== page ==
The grace, mercy, and peace of Christ Jesus rest upon each and every one of you this day.
“Glory to God in the highest, and on earth peace, good will toward men.” We recognize these words as the angelic proclamation that first Christmas Eve. For those who’ve also been worshiping with us during the Advent season, we know that Isaiah prophesied that the coming Messiah would be known as “Wonderful Counselor, Mighty God, Everlasting Father, and the Prince of Peace.” There’s that word again: Peace. In fact, if you look throughout Scripture, “peace” comes up all the time, and the overwhelming majority of the time it is referring directly to Christ Jesus. He is the Prince of Peace. At His birth the angel host rejoices, singing of peace on earth. The very first Easter Sunday, Jesus appears to His apostles, who are cowering in fear behind locked doors, and His very first word to them is “peace.” He then shows them His crucifixion wounds, and then declares—again—“peace.”
Okay… so peace is clearly associated with Jesus. That’s kind of a no-brainer, isn’t it? In fact, we could go so far as to say that Jesus is peace in the flesh. He is the peace of God; the Prince of Peace; the peace that surpasses all human understanding. And yet… what are we to make of that angelic proclamation of peace on earth? How does the birth of Jesus over two thousand years ago equate to joy and peace for anyone today? Look around at the world you call home. If He is truly the Prince of Peace, and like Isaiah tells us, all the warfare and bloodshed and terror and tumult and fear and anxiety will come to an end because of this Prince of Peace coming to vanquish all these foes and reign and rule in peace for all eternity, well… what gives? There’s not a whole lot of peace to be found nowadays, is there?
What about you? We know the rest of the world doesn’t have peace. That’s plain to see. What about you? Do you have peace? Many of us will say we do, and yet the fruits we bear in our daily lives reveal the ugly truth that we really don’t have peace. We’re just as anxious and angry and upset and depressed and on-edge as everyone else. Sickness, fear of sickness, quarantines, lock-downs, the closing of businesses, mask-wearing, elections, riots, looting… this has all been part of our lives since Easter, and no one is at peace with any of this.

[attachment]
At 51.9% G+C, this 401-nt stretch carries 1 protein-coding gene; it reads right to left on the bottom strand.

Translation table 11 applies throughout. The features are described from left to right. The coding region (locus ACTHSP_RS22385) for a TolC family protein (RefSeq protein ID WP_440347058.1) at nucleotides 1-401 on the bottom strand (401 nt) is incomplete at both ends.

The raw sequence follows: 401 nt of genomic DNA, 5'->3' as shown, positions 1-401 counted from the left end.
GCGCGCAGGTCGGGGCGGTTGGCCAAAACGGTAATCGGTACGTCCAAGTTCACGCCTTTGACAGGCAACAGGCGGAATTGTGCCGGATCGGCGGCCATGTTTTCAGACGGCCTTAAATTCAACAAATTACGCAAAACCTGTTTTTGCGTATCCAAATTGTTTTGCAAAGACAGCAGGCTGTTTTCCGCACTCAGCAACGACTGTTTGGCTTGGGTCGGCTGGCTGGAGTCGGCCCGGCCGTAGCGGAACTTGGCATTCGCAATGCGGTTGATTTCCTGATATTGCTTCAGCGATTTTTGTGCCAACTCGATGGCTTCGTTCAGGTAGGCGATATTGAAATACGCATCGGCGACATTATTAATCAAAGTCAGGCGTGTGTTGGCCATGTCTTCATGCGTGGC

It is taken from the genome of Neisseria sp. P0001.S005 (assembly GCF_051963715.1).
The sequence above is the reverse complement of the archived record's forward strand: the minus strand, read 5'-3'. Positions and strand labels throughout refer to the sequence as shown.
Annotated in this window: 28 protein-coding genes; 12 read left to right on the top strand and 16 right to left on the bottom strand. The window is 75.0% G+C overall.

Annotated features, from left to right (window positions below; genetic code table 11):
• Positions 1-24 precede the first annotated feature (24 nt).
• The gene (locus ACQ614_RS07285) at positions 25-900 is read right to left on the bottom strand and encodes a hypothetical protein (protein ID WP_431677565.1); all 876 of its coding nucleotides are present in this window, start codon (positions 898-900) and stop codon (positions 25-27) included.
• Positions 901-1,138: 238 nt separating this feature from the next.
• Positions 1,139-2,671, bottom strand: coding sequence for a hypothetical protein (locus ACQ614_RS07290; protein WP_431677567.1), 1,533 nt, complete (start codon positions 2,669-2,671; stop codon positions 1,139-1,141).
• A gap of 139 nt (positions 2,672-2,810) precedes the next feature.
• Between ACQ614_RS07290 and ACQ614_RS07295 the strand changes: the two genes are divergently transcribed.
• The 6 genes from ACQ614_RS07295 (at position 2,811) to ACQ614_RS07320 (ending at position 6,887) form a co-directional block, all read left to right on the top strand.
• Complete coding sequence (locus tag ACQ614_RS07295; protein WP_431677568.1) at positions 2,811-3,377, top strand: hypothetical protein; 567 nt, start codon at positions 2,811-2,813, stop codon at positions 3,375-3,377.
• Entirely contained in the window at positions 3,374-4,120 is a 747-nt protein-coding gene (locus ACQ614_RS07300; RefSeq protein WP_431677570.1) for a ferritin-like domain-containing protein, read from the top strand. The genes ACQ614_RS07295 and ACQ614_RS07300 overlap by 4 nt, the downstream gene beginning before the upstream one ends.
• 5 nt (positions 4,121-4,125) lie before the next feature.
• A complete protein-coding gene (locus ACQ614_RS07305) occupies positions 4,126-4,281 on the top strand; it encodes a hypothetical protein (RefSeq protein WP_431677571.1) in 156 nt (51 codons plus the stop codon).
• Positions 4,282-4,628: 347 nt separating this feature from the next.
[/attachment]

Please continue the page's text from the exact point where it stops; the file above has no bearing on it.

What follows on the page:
But maybe that’s where we’re missing the point. As children of God, we do have peace. Ask yourself: Why did Jesus come to earth to be born in a lowly manger in faraway Bethlehem? He came to live and die for our sins. That’s it! That’s the whole reason for the season. That right there IS your peace on earth. Look into that manger through your eyes of faith, if you can, and you will see a tiny little baby staring up at you. That is the peace of God in the flesh! That is the very same peace that the innumerable angelic host sang about that first Christmas Eve. That’s God’s plan of salvation for you!
And that’s just it. God’s unconditional gift and plan for your salvation doesn’t end with just a tiny little baby in a manger, does it? God’s love and peace in the flesh and lying in that manger has a very specific purpose and mission. God’s love and peace in the flesh necessarily moves from the nativity to Calvary. It’s so very strange to think about, and it can only be understood through faith, but God’s gift of peace ultimately looks like someone who has lost the war. God’s gift of love and peace looks, not like a victorious prince, but like a beaten and bloodied criminal hanging lifeless from a cursed cross. My friends: Our salvation begins at the manger, but this cross is where we are ultimately saved! “It is finished” were Jesus’ last words of victory, spoken from the throne that was His cross, not His first words spoken from the cradle. This cross of Jesus Christ IS the gift of God’s incomprehensible love for us! Because of this divine and perfect love we can have a peace that surpasses all human understanding.
My fellow beloved children of God: This is our celebration this evening! Regardless of whatever the world, the devil, and our fallen flesh may throw at us, we still have the peace of Christ Jesus; the complete forgiveness of all sin and the free gift of eternal salvation. None of our chaotic sinful realities change what God did for us and is still doing for us in the person of Jesus Christ. That’s what makes our celebration so different. We celebrate peace, not as an absence of all trial and tribulation, but in the midst of trial and tribulation, celebrating the fact that we belong to Christ and nothing can ever take that away from us.
In this way, through the lens of the cross, we can rightly recognize the true joy and peace of Christmas. The true joy and peace of Christmas has everything to do with God’s unconditional gift to us; the gift of Jesus—our Prince of Peace—as a full and complete sacrifice to a world that has nothing to offer in return; nothing but humble thanks and praise.
May this divine gift of God’s peace—peace on earth and in your midst; peace that is yours by virtue of your baptism into the Prince of Peace and His blood-bought victory over sin, death, and the devil—may this peace, which surpasses all human understanding, and which is God’s absolutely free and unmerited gift to you—no strings attached—may it guard and keep you not only tonight, but throughout the days, weeks, and months ahead and into life everlasting.
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